Scientists argue that the Earth has been transformed to an extent that justifies the recognition of a new geological epoch called the Anthropocene, which marks the era of human influence. However, the question arises: is there any place on Earth untouched by human presence?
Greenhouse gases, microplastics, “forever chemicals,” disturbance of animal populations, and even discarded objects such as mobile phones and chicken bones have all been cited as evidence of the Anthropocene, which began in the mid-20th century.
Jan Zalasiewicz, a British geologist and chair of the Anthropocene Working Group, was asked if there was any place on Earth without signs of human influence. He responded that it is difficult to think of a more remote place than the Pine Island glacier in Antarctica. However, when scientists drilled below the glacier’s ice, they discovered traces of plutonium, a remnant of the nuclear weapon tests conducted since 1945. Zalasiewicz considers these radionuclides as a clear marker for the start of the Anthropocene.
The announcement of the Anthropocene Working Group’s choice for the epoch’s “golden spike” location, which represents the significant impact of human activities on the planet, is expected to be made soon. However, the official recognition of the Anthropocene as a geological time unit is still subject to evaluation by the global community of geologists.
The Impact of Human Activity
An undeniable hallmark of the Anthropocene is the substantial increase in carbon dioxide and other greenhouse gases, leading to global warming. The extraction of fossil fuels like oil, coal, and gas has enabled humans to dominate the world in unprecedented ways. The energy consumption since 1950 surpasses that of the previous 11,700 years of the Holocene epoch. This energy has been utilized to support the expanding human population and its livestock, where humans and their domesticated animals account for 96% of the biomass of all land mammals.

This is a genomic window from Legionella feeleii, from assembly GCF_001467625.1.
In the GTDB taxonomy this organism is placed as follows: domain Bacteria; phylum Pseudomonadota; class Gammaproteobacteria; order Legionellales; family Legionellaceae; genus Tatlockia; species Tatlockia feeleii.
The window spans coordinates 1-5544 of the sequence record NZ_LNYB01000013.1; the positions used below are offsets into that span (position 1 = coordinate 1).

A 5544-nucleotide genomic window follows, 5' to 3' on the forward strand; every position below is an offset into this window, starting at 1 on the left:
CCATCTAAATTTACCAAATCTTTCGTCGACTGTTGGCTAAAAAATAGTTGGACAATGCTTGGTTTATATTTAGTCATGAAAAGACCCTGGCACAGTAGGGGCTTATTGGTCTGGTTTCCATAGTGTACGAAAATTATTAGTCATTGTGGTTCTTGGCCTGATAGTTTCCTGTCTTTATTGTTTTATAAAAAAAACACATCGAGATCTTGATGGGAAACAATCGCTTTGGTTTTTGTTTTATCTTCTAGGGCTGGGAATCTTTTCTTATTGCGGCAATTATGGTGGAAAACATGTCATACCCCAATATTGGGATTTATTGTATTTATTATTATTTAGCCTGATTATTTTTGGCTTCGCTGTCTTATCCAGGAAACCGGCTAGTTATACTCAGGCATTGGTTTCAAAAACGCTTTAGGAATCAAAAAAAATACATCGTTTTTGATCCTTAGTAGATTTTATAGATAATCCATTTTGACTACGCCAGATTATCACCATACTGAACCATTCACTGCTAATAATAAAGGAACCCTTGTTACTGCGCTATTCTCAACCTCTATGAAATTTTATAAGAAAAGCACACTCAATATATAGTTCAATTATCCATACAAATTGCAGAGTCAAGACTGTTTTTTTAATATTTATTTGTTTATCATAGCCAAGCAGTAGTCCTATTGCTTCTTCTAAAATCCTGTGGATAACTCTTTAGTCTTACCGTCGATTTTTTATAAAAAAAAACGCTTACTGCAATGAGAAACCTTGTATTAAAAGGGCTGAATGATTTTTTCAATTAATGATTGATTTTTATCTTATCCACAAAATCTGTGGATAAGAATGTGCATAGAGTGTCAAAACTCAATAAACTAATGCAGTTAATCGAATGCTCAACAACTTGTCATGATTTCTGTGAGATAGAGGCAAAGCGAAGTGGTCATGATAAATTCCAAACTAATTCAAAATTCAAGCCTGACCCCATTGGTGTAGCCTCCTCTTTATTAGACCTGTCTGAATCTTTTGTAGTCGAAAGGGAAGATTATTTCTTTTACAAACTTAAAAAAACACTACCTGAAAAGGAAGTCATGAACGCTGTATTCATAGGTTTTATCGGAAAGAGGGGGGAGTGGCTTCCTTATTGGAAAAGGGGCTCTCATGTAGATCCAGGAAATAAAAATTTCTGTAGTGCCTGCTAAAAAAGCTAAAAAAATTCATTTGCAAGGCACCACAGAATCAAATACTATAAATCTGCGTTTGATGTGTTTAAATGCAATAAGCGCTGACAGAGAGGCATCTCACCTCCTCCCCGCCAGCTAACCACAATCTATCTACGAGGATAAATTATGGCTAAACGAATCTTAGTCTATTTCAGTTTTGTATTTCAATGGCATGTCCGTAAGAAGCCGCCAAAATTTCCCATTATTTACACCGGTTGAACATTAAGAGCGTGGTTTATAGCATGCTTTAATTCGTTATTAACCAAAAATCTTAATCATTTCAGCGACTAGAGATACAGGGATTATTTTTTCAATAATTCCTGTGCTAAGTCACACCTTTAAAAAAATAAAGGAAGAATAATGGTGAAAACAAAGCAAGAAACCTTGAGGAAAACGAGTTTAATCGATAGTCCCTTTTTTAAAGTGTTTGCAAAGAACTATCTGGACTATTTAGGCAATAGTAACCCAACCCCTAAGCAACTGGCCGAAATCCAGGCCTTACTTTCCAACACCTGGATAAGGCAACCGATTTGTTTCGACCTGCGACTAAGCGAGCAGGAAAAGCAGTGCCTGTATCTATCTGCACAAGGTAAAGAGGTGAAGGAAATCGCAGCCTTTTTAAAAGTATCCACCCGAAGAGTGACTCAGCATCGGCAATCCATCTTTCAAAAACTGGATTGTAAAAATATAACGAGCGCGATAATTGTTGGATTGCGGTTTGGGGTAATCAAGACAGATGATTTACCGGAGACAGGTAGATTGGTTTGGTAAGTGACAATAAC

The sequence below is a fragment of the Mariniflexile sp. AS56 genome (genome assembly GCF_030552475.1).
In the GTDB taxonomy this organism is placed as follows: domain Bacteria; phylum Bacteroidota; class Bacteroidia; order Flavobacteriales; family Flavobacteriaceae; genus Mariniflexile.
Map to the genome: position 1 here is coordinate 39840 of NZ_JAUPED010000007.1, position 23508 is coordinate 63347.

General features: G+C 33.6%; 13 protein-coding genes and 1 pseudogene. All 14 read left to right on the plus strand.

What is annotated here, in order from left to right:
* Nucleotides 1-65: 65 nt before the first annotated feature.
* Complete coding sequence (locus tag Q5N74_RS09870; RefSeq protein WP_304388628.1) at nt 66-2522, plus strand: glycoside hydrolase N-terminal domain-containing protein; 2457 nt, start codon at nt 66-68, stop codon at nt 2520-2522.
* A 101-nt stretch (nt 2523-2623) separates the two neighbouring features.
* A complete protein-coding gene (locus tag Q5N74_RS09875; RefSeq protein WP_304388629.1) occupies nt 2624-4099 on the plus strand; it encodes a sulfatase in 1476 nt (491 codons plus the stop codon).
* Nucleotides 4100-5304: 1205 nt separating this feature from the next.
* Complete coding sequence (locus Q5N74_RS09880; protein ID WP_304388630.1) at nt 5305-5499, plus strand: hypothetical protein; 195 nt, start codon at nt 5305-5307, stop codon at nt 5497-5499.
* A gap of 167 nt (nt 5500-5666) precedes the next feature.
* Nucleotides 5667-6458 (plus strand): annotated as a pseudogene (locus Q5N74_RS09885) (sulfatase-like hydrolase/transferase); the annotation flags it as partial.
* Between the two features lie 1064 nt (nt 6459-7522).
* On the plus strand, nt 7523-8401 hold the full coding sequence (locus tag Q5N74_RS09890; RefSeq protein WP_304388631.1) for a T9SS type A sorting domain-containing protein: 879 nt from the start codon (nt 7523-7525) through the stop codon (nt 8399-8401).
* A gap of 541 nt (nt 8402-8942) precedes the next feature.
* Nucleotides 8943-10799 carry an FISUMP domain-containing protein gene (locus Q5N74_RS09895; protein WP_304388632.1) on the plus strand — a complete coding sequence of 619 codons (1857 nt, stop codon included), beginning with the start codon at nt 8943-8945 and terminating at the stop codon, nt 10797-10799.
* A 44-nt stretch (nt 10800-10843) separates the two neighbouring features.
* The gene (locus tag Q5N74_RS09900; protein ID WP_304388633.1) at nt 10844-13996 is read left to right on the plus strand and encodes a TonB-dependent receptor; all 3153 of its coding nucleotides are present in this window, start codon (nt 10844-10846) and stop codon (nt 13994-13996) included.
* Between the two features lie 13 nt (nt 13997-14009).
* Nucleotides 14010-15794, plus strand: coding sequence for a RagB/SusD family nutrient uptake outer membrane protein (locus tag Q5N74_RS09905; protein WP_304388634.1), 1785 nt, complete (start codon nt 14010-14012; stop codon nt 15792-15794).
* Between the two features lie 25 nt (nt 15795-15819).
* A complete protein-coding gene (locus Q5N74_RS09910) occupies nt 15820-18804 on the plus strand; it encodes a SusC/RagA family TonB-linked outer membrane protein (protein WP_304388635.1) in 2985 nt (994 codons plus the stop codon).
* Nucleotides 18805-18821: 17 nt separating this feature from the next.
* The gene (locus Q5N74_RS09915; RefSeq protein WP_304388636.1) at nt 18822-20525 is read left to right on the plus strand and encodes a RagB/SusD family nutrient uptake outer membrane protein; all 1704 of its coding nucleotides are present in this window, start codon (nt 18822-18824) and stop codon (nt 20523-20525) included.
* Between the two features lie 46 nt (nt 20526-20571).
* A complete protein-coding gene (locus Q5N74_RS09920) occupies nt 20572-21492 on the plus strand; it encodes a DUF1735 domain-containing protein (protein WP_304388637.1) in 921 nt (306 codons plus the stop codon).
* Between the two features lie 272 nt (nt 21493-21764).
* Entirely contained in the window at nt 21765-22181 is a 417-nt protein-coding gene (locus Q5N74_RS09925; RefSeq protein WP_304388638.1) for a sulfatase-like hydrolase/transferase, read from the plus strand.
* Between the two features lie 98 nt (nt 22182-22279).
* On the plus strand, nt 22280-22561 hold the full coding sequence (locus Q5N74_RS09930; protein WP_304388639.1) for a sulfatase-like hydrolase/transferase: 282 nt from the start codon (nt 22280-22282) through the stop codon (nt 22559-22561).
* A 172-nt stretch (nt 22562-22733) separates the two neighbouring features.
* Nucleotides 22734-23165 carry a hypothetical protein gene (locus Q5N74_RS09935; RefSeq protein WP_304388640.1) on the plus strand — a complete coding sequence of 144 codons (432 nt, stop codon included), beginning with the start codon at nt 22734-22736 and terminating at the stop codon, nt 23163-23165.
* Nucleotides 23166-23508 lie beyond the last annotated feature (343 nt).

Furthermore, humans have introduced invasive species and reshuffled species worldwide. The mass of human-made objects now outweighs the weight of all living things on the planet. These artifacts, termed “technofossils,” include fast-obsolete mobile phones and microplastics found even in the most remote areas. Substances such as PFAS or “forever chemicals” are also increasingly prevalent.
The Anthropocene markers extend to pesticides, fertilizers, increasing levels of nitrogen and phosphorus, and even human remains. These indicators will be preserved for future generations to gain insight into this distinct era of human influence.
However, the future remains uncertain. Mark Williams, a British paleontologist and member of the Anthropocene Working Group, suggests that a mass extinction is a likely possibility, emphasizing the need for a positive response from humanity. The only place on Earth believed to be free from human influence is possibly located beneath the ice in Antarctica. Yet, global warming poses a threat to the preservation of these pristine areas.
Signs of the human era, from nuclear fallout to microplastics (2023, July 10)
retrieved 10 July 2023
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Shambhu Kumar is a science communicator, making complex scientific topics accessible to all. His articles explore breakthroughs in various scientific disciplines, from space exploration to cutting-edge research.